Chinese Authorities Harass Chen Kegui’s Toddler Son

china-chen-guangcheng-april-2013.jpg Chen Guangcheng (L) at a congressional hearing in Washington, April 9, 2013.

Chinese blind rights lawyer Chen Guangcheng said on Tuesday that the four-year-old son of his jailed nephew has become a new target of official harassment aimed at silencing him for speaking out against government abuses.

Chen, who is studying in the U.S. after escaping house arrest, said that last month that a government official from Yinan county in eastern China’s Shandong province attempted to remove the son of his nephew Chen Kegui, who is serving a 3 ¼-year jail term, from his school.

The official, he said, was from the office in charge of birth control policies, the abuses of which Chen had campaigned vehemently against as part of his human rights activism in China.

“On March 7, an official from the local family planning office, Xu Xicai, was asked by the local party leaders to go to the local kindergarten to remove Chen Kegui’s four-year-old son,” Chen Guangcheng said in Washington at a congressional hearing.

“Fortunately, on that day Kegui’s father—which is my eldest brother, Chen Guangfu—was one step ahead of him,” he told the hearing conducted by the global human rights panel of the U.S. House of Representatives.

Chen Guangcheng said that a school official had questioned Xu about who had sent him to take Chen Kegui’s son.

“Xu said it was the [local] Communist Party Secretary who asked him to do it.”

Chen Guangcheng said that just days later, on March 11, his older brother reported being followed by “a man in a helmet” as he took the child to school.

Chen Guangcheng said that he believed the harassment was part of a bid by the local government in Yinan county to keep him quiet about rights abuses in China by intimidating his family members.

“This is probably what they meant by saying that … my family members’ lives are in the hands of the authorities,” he said, referring to threats he had received while living under house arrest in Yinan's Dongshigu village prior to his escape to the U.S. Embassy in Beijing and subsequent travel to New York to study law.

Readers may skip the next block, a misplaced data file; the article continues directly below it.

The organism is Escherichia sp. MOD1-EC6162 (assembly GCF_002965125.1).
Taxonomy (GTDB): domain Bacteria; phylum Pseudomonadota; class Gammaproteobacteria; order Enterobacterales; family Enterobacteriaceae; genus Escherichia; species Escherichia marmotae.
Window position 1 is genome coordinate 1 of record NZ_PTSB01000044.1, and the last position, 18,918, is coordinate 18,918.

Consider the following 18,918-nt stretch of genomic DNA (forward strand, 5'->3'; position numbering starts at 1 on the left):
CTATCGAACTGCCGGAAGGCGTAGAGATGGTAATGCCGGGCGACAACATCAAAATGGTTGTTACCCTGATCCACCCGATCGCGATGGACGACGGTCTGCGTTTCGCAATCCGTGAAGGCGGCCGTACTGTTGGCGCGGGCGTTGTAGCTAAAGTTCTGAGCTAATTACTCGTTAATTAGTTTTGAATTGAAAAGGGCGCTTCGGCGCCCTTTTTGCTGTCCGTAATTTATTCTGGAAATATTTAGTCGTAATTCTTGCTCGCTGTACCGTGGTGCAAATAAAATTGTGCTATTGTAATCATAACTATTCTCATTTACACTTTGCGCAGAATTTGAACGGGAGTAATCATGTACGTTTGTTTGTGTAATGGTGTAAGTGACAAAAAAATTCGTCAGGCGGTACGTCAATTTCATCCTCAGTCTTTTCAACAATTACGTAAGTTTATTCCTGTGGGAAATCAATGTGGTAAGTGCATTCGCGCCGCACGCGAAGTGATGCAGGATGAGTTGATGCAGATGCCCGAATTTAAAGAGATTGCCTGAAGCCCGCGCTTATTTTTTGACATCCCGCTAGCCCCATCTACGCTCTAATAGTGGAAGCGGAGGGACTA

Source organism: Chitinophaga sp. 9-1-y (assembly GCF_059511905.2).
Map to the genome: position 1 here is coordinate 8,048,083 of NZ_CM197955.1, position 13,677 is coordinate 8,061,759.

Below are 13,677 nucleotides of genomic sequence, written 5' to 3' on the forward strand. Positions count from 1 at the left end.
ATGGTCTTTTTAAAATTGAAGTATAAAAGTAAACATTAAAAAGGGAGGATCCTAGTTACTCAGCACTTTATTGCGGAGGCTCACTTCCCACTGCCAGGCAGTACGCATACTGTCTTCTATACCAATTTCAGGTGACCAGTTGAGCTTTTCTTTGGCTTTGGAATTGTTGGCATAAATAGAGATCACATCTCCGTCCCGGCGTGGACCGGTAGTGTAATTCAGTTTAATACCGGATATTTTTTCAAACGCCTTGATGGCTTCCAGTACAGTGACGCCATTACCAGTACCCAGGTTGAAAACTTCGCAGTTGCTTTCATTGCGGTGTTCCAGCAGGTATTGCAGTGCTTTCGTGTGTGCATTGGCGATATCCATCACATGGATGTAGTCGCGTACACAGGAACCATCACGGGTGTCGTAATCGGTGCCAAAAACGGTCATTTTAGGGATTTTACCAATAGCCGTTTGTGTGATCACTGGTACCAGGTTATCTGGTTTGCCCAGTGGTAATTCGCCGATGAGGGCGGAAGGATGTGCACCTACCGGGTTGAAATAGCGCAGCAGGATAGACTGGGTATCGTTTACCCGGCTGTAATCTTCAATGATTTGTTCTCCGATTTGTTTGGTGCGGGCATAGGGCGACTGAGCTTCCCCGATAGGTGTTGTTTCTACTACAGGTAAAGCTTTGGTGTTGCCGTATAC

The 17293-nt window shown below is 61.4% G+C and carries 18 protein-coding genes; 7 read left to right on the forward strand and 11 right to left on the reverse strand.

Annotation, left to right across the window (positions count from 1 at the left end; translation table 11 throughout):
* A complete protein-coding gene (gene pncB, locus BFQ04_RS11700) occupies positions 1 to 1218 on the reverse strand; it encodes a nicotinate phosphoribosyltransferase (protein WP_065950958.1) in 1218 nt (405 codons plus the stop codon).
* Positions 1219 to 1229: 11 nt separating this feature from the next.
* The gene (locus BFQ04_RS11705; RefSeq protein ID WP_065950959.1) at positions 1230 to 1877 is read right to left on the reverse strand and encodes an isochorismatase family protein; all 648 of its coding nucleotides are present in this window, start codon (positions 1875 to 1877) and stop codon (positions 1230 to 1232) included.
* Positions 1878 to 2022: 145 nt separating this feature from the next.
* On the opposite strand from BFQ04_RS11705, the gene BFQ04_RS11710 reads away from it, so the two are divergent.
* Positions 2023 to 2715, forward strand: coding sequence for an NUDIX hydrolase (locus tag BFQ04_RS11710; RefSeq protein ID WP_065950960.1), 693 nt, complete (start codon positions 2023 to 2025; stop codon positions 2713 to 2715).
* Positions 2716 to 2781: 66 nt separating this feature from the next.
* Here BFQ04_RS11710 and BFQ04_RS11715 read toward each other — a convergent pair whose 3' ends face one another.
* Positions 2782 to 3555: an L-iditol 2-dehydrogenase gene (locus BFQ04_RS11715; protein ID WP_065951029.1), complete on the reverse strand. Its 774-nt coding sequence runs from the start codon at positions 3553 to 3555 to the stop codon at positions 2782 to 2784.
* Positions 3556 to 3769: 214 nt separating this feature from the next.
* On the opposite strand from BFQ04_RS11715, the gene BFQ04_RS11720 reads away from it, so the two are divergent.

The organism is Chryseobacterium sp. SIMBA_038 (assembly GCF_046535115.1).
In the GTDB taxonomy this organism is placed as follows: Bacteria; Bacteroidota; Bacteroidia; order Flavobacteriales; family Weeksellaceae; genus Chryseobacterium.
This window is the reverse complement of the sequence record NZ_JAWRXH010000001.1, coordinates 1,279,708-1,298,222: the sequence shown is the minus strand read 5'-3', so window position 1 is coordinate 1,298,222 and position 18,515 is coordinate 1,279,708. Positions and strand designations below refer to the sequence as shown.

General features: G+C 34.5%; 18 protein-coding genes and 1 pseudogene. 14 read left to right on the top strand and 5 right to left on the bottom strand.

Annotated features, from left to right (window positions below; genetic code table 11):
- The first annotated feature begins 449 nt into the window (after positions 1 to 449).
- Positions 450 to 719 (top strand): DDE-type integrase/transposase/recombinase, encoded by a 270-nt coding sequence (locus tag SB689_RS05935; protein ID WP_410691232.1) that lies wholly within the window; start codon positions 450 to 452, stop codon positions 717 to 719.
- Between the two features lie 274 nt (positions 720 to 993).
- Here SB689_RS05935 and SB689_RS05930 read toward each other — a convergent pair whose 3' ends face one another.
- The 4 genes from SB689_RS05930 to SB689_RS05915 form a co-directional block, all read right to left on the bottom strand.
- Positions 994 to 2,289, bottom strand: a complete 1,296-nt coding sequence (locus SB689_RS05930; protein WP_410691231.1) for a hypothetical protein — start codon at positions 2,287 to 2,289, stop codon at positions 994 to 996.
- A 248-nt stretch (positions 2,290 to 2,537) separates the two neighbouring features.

Chen Kegui was sentenced to prison in November after being convicted for injuring officials who he said entered his home and attacked him and his family after they learned of his uncle’s flight.

Chen Kegui’s father Chen Guangfu recently met with him in detention in Shandong and learned that he had suffered physical abuse from authorities, who told him that his sentence would be extended to life in prison if he tried to appeal the conviction.

Chen Guangcheng on Tuesday spoke of the “child of another legal defender [who] was also taken away about nine days after my nephew’s son was almost taken” and “various other rights defenders’ children being [threatened],” without providing details.

“These are absolutely planned incidents—planned by the authorities,” he said.

Family targeted

Chen Kegui is the most noted victim of what Chen Guangcheng says is a campaign mounted against his family to stop him from speaking out against China since he arrived in the U.S. in May last year.

In October, a court in Yinan county refused a counter lawsuit by Chen Guangfu aimed at making public the details of the attack on the family home by local officials.

The raid on the family came when local officials—who had hired hundreds of local people to keep watch on Chen Guangcheng and his family—discovered the blind activist was nowhere to be seen, following his nighttime, solo escape in April after more than 18 months of house arrest.

In an interview in August, Chen Guangfu said police and officials "illegally burst into my house on the night of April 26 and ruthlessly beat up me, my son Kegui, and Kegui’s wife, who was wounded by the attackers."

He said the attackers were shouting to each other to beat his son to death, so his son picked up a kitchen knife in self-defense, injuring Zhang Jian, the head of Shuanghou township, and two other attackers.

Chen Guangcheng has accused Beijing of failing to honor its pledge to investigate abuses that he and his family were subjected to in China.

The blind activist has said that he and his family experienced illegal detention and brutal beatings while under house arrest and that Beijing had promised him it would sack officials responsible for the mistreatment as part of an agreement reached during Sino-U.S. negotiations guaranteeing his safety on leaving the U.S. Embassy in Beijing.

On Tuesday, Chen Guangcheng called on the U.S. government to publish the agreements between Washington and Beijing pertaining to his flight from house arrest to America and urged the U.S. to demand China’s leaders honor their pledges to him.

“When the Chinese Communist Central Party Committee can act like this in breaking its promises to me, to the United States, and to the whole world, and when it can willfully break agreements in a case that has attracted the world's attention, how can we expect it to improve the human rights situation in other areas and to take up its international responsibilities and obligations?” the lawyer asked.

“Related committees [should] formally obtain from the relevant departments of the administrative authorities—and publish—the written and oral diplomatic agreements between China and the United States with regard to this incident of mine,” he said.

“I hereby urge the U.S. government to solemnly demand that the Chinese Communist leaders do as they promised.”

Reported by Joshua Lipes.

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